The team was all gung ho for a Saturday night on the town, so five of us headed to Crokante restaurant, pub and gallery, which opened its doors last July in Barrio Otoya, an old residential enclave in northern San José, now bustling with small hotels, art galleries, gift shops, trendy restaurants and cafés.
Housed in a restored old house, Crokante is not as pretentious as some of its competitors in nearby Barrio Amón. It is divided into three areas: the pub, with its informal atmosphere; the terrace, a cool spot for lunch, overlooking the old railway track; and the main dining room, which features the simple, modern decor of a chic café. A large mahogany-colored bar, polished stone floors and simple, wrought-iron furnishings, as well as rotating art exhibits by international and local artists, are all part of the scene.
Crokante offers a wide selection of international and fusion cuisine, a good, reasonably priced wine list and a large choice of cocktails and liquors. Main courses include various cuts of steak, chicken, fish, seafood and pastas priced from ¢2,500-4,500 ($4.80-8.70) including tax, but not 10% service.
One would be hard pressed to find a Tbone, salmon or mixed seafood platter at these prices anywhere around town. However, we didn’t sample any main courses, though they looked very good, because we decided to share a variety of hot and cold appetizers instead.
The beef and salmon carpaccios were both accompanied by a green salad and hummus – a strange but interesting combination of Middle Eastern and Italian that received no complaints. The grilled vegetables were smothered with gooey mozzarella cheese, as were the extremely tasty mussels.
Some of us felt there was too much cheese, or that perhaps another type of cheese would have been a better choice, particularly with the mussels. There was nothing chewy about the crispy, breaded calamari or the Crokante chicken wrapped in phyllo pastry, which is served on a bed of creamed spinach and is a definite hit, not to be missed. All of the above, plus a generous cheese plate, made an ample meal for five.
Appetizers, soups and salads are priced at ¢1,900-3,200 ($3.70-6.20), and there’s a small dessert menu. The house wine, a palatable Chilean Trio, is ¢1,500 ($2.90) a glass, and domestic beer costs ¢700 ($1.30).
We certainly had no complaints about the prices or service, but we did have a small beef about the pats of butter that came with the delicious, hot, doughy, home-baked olive bread – they were of margarine ilk, and frozen.
Unfortunately, an attempted robbery of a purse and bag belonging to one of our party put a damper on the evening for a while. The thieves were foiled by the amazing fast action of a diner at the next table. He gave chase, followed by members of our group and therestaurant staff. The stolen loot was recovered when the culprits discarded it as they jumped into a getaway car. This type of crime is common in restaurants, so ladies, don’t hang your pocketbooks on the back of your chair.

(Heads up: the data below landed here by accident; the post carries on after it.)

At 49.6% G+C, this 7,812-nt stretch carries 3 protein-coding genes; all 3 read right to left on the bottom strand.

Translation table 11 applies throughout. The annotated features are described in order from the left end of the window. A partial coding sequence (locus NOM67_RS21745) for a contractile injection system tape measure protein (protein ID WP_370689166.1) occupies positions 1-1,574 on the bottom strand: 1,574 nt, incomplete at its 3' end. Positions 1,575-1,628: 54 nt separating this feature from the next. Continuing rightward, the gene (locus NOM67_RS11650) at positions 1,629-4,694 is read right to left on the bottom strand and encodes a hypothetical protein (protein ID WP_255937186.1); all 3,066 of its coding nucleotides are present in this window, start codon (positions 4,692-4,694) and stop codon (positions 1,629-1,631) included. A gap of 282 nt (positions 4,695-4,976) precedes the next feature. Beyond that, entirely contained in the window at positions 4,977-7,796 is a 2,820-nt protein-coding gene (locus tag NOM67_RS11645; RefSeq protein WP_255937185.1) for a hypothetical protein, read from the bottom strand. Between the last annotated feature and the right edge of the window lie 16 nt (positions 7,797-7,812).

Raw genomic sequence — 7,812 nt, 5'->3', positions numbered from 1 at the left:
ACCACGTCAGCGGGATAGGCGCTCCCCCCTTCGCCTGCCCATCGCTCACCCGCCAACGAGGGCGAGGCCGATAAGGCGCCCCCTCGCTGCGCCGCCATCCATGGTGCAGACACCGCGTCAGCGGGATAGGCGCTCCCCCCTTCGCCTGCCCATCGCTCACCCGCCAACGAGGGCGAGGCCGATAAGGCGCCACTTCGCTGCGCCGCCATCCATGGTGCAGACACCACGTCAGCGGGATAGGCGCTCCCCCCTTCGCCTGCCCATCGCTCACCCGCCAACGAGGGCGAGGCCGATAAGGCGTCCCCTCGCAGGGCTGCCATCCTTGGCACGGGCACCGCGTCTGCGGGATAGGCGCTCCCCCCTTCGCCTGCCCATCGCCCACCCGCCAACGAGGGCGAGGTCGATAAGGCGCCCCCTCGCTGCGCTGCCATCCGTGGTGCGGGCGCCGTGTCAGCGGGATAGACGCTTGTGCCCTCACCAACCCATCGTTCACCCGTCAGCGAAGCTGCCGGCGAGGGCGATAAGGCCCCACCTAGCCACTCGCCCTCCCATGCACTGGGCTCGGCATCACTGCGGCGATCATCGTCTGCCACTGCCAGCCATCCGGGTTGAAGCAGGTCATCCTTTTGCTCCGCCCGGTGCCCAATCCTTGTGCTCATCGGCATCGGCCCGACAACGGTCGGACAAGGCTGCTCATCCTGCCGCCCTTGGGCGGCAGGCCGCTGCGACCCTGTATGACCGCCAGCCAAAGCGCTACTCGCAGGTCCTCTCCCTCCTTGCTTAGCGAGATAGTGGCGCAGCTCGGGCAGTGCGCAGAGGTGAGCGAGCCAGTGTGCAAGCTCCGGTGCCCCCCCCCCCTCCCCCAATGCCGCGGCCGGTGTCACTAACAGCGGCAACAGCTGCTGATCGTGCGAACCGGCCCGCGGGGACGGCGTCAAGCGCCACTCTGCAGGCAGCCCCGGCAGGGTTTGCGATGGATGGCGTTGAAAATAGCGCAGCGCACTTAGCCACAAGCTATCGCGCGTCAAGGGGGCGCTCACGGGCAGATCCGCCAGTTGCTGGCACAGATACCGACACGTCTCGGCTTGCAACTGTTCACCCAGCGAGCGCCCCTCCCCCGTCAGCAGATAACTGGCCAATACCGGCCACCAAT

The incident was handled commendably by the staff, and one of the owners, a very concerned Alex Murillo, appeared almost immediately.We assured him that we understood such an incident can happen anywhere, and it would not deter us from making a return visit to Crokante. Murillo offered to buy us drinks and joined our table, which gave us the opportunity to hear more about the restaurant and its Costa Rican owners: three chefs, two doctors and Murillo, who is finishing his MBA program and aspires to become a pastry chef.
“Desserts are my downfall,” he laughed as he recounted the history of Crokante, which means crispy and crunchy.
The original Crokante is in Plaza de Comidas Rofas, in front of Hospital San Juan de Dios on Paseo Colón.
“The hospital staff was happy to have an alternative to fast food, and we quickly built up a following; that was when we decided to open a more cosmopolitan and upscale restaurant, pub and art gallery,” Murillo said. “We cater to different markets; our executive lunches are very popular, and the pub has a happy hour Monday to Friday from 5:30 to 7 p.m.”
The nightlife crowd is also considered, with live trova and ’60s and ’70s music on weekends. The night of our visit, Joe Delgado on guitar serenaded us with music reminiscent of the Gypsy Kings.
In summary, Crokante is well worth a visit, whether you are looking for bocas to nibble on, a reasonably priced lunch or a full-course dinner.
Location: Barrio Otoya, 100 meters west of the main entrance of Hospital Calderón Guardia, opposite Hotel La Amistad. Public parking is available across the street.
Hours: Monday to Friday, 11 a.m. to 11 p.m.; Saturday, 4 p.m. to midnight; closed Sunday.